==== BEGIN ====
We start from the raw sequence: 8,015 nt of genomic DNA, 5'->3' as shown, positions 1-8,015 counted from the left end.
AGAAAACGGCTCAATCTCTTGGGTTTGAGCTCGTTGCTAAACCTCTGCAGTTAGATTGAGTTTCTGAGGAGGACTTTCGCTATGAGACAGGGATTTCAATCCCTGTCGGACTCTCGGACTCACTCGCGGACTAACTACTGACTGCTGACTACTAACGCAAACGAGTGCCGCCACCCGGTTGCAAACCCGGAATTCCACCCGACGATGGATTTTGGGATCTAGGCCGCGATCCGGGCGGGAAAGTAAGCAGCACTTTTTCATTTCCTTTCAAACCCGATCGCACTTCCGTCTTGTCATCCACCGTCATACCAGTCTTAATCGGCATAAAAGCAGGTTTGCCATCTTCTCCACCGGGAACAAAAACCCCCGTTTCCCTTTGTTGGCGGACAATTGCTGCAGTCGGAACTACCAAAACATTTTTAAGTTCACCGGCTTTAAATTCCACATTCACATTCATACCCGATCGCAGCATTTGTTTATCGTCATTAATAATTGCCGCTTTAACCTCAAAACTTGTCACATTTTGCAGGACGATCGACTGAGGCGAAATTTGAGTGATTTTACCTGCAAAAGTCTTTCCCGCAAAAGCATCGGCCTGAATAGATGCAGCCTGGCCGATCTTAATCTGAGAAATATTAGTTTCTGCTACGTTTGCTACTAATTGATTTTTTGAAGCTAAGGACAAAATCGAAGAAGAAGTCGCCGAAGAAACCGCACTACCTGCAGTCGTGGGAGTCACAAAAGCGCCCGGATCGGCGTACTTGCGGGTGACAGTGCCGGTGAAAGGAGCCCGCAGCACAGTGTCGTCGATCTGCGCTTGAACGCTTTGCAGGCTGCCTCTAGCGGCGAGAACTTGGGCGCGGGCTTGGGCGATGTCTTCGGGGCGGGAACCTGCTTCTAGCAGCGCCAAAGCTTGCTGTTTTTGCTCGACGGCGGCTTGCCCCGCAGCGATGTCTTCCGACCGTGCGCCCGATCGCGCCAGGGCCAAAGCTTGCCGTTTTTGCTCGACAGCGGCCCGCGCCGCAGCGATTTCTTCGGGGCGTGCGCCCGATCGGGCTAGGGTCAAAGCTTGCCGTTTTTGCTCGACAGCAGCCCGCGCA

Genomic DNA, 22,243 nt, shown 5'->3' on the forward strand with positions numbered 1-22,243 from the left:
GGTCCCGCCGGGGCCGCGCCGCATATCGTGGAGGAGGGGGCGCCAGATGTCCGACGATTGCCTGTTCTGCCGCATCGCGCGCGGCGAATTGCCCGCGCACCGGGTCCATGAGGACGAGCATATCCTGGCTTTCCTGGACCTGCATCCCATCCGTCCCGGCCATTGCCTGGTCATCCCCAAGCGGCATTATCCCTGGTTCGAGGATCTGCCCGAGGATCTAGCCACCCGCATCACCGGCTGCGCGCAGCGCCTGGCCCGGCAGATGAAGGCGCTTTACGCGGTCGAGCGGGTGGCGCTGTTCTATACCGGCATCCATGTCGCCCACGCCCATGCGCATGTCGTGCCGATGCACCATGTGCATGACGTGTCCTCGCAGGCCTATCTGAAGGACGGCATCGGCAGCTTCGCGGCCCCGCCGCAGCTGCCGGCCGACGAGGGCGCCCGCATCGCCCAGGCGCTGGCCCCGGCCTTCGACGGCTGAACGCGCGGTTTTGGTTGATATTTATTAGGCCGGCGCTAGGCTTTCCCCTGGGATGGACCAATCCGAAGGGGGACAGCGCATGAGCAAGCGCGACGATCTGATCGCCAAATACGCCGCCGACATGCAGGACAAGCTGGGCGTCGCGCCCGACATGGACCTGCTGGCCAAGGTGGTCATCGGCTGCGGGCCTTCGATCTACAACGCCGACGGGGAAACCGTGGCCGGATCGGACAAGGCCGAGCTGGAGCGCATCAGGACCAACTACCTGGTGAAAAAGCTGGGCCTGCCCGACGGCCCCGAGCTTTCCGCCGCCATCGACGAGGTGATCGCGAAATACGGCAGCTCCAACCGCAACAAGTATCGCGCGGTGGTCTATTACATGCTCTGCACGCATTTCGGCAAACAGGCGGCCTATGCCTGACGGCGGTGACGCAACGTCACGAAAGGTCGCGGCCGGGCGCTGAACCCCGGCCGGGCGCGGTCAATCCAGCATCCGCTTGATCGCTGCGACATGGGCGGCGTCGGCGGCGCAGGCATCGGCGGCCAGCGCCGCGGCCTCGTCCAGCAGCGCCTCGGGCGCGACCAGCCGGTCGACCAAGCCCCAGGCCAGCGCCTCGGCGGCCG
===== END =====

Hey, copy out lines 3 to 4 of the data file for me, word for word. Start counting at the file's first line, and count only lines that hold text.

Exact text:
Genomic DNA, 22,243 nt, shown 5'->3' on the forward strand with positions numbered 1-22,243 from the left:
GGTCCCGCCGGGGCCGCGCCGCATATCGTGGAGGAGGGGGCGCCAGATGTCCGACGATTGCCTGTTCTGCCGCATCGCGCGCGGCGAATTGCCCGCGCACCGGGTCCATGAGGACGAGCATATCCTGGCTTTCCTGGACCTGCATCCCATCCGTCCCGGCCATTGCCTGGTCATCCCCAAGCGGCATTATCCCTGGTTCGAGGATCTGCCCGAGGATCTAGCCACCCGCATCACCGGCTGCGCGCAGCGCCTGGCCCGGCAGATGAAGGCGCTTTACGCGGTCGAGCGGGTGGCGCTGTTCTATACCGGCATCCATGTCGCCCACGCCCATGCGCATGTCGTGCCGATGCACCATGTGCATGACGTGTCCTCGCAGGCCTATCTGAAGGACGGCATCGGCAGCTTCGCGGCCCCGCCGCAGCTGCCGGCCGACGAGGGCGCCCGCATCGCCCAGGCGCTGGCCCCGGCCTTCGACGGCTGAACGCGCGGTTTTGGTTGATATTTATTAGGCCGGCGCTAGGCTTTCCCCTGGGATGGACCAATCCGAAGGGGGACAGCGCATGAGCAAGCGCGACGATCTGATCGCCAAATACGCCGCCGACATGCAGGACAAGCTGGGCGTCGCGCCCGACATGGACCTGCTGGCCAAGGTGGTCATCGGCTGCGGGCCTTCGATCTACAACGCCGACGGGGAAACCGTGGCCGGATCGGACAAGGCCGAGCTGGAGCGCATCAGGACCAACTACCTGGTGAAAAAGCTGGGCCTGCCCGACGGCCCCGAGCTTTCCGCCGCCATCGACGAGGTGATCGCGAAATACGGCAGCTCCAACCGCAACAAGTATCGCGCGGTGGTCTATTACATGCTCTGCACGCATTTCGGCAAACAGGCGGCCTATGCCTGACGGCGGTGACGCAACGTCACGAAAGGTCGCGGCCGGGCGCTGAACCCCGGCCGGGCGCGGTCAATCCAGCATCCGCTTGATCGCTGCGACATGGGCGGCGTCGGCGGCGCAGGCATCGGCGGCCAGCGCCGCGGCCTCGTCCAGCAGCGCCTCGGGCGCGACCAGCCGGTCGACCAAGCCCCAGGCCAGCGCCTCGGCGGCCG